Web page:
I could fill up this post with examples of CEOs that got raises when the performance of the company they were running got worse.  But, that’s too depressing.

Rather, here’s a story about Tim Cook and other Apple executives getting their pay cut because the company did not hit its numbers.  Sure, Cook and the others are not going to start clipping coupons any time soon, but it is an all-too-rare example of executive compensation being linked to actual company performance.  In this instance, profit was down 16%, so pay got cut 15% (though I doubt whatever formula was used was quite that simple).  In this case, the cut is not receiving 100% of a cash incentive, which had been paid out in full previously.

Cynics will say that the cut amounts to change in the cushions for the Apple executive team, which I guess is true.  However, it does send a message to employees (and shareholders) that if executives are accountable for the overall performance of the company.  And this type of message is important in establishing a culture of accountability.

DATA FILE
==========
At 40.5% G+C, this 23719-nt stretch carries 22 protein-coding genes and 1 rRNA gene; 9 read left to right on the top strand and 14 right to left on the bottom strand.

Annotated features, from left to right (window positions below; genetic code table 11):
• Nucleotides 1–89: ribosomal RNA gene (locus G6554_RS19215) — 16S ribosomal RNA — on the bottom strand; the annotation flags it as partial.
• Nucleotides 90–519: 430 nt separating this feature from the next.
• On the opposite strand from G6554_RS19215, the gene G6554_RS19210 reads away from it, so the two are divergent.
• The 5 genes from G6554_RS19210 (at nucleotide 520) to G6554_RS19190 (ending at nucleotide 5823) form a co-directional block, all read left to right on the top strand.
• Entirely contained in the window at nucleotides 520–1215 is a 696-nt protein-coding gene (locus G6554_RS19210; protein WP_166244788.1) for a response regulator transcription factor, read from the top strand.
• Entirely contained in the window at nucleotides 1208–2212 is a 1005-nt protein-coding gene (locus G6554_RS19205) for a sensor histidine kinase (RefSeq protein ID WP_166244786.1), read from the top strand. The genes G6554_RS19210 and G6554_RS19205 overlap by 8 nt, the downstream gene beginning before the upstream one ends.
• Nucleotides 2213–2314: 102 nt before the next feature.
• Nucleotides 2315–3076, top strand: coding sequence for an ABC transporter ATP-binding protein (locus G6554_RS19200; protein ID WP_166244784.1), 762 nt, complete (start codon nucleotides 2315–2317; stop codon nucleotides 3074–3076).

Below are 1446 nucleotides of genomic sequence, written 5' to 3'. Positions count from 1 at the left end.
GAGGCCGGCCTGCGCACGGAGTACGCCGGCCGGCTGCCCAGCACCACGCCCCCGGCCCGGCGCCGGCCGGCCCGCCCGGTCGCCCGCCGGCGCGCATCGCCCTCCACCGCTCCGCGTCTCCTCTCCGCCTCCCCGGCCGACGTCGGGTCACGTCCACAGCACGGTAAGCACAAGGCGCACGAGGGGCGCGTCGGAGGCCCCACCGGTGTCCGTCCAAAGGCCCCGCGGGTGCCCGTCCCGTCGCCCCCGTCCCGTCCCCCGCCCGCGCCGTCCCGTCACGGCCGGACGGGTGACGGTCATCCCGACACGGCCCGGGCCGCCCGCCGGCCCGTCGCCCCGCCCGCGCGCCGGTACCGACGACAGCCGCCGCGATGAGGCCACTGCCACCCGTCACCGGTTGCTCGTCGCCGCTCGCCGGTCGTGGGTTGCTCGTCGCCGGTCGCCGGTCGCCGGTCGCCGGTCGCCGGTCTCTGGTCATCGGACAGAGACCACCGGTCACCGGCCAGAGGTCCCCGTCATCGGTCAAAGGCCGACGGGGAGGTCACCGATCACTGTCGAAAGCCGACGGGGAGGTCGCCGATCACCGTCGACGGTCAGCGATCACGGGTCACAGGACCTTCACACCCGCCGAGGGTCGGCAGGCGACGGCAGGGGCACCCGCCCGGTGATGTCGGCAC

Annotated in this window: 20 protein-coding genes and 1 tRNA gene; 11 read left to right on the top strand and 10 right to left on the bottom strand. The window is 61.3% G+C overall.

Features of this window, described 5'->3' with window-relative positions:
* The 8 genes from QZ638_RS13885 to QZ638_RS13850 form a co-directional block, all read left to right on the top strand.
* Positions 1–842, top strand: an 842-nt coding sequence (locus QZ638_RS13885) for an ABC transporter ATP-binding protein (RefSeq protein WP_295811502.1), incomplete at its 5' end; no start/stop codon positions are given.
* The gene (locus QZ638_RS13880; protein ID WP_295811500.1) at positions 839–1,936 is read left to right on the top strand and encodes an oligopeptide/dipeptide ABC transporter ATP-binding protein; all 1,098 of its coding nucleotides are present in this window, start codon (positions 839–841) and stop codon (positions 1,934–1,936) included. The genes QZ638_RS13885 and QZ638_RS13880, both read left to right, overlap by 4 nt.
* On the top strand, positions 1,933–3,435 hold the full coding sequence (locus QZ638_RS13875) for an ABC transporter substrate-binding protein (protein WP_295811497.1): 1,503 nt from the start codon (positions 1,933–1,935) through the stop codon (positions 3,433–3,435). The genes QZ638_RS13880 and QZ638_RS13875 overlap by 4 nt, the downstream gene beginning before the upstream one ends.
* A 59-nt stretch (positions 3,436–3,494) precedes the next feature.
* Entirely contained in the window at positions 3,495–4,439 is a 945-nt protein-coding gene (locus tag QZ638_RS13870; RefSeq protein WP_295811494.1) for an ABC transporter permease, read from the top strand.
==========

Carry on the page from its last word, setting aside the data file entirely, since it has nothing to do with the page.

What this step also does is establish the purpose of executive variable compensation—to reward provide a reward based on recent company performance.  This is separate from any gains/losses in the stock price, which is supposed to be a forward looking metric.  Is this going to make Tim Cook work any harder?  Probably not.  Does it tell Apple employees that senior executives are accountable for the development and execution of business strategies?  Absolutely.